"The dithyrambs are certainly cold in an intense, declamatory fashion.  The rich alliteration once again recalls Wagner's imitations of medieval German Stabreime. The lines seem oddly dead on the page, as if they did come from a faraway, unreachable culture carried into the modern world in fragments.  In particular Nietzsche's imagining of love, which mostly amounts to lust, is often strained and peculiar, because of the introduction of the gastric process.  In a deliberate transvaluation of idealistic love he places biting, chewing, digesting, self-nourishing, self-perpetuation - and excreting understood - at the center of his real love, which is yet a quite unreal one.  In his (pro)creative satisfaction he is fruit cooked in its own juice. Or he wants to be a sweet, gleaming date full of golden promise, chewed in a young girl's mouth and bitten into by her by sharp, ice-cold, snow-white teeth.  To be swallowed like Jonah would also be sweet, conducive to arrival in the ultimate oasis-belly.  There is a memory of a rare real sexual encounter. 'Among Daughters of the Desert' is peopled by dancers, creatures flitting about in gauze, who closely resemble the women he encountered as a bewildered young man in that Cologne brothel.  The picture is of lust buried under so many layers of fantasy that a cursory reading might leave only a sense of frustrated impotence." (page 192)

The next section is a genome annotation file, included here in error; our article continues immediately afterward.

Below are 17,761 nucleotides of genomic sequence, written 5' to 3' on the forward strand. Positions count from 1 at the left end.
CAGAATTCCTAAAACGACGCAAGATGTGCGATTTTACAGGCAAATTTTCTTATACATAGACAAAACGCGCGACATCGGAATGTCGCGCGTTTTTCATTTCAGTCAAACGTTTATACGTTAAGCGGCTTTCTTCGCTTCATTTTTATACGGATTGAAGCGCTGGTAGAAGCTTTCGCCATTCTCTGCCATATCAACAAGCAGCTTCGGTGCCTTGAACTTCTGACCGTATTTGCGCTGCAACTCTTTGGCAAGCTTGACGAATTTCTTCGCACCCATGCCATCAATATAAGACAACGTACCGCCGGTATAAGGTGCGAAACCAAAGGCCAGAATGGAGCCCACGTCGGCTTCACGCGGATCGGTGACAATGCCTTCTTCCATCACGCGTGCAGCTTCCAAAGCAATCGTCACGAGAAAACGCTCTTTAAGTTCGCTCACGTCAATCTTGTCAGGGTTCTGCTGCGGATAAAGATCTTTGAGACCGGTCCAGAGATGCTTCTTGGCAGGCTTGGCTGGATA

"The dithyrambs...return Nietzsche to Wagner, revealing themselves as another taking up of the invitation to the young professor to take from Wagner whatever might be useful.  Nietzsche having asked his mother to search out that Wagner earlier in the year, now answered it in 'On the Poverty of the Richest'. That dithyramb repeated word for word also brought Nietzsche contra Wagner to a close, while the title page of that essay set the scene for the last act of his tragedy: 'Turin Christmas 1888'.

"The music to which the tragedy plays out is, by Nietzsche's choice, Wagner's Tristan.  At Christmas 1888 he cannot think beyond Tristan as a fascinating, capital work, peerless among all the arts.  The Dionysus Dithyrambs are replete with Tristan's characteristic imagery of fire, light and dark, ships, breath (air), mouth and lips and its Buddhistic spirit. In the language of the Liebestod, an ecstatic sinking of two lovers into willed darkness, Nietzsche describes his own solitary departure alone. As a composer he has wrought a thematic transformation of the boldest Lisztian kind, taking the original notes and making them express a quite different sentiment.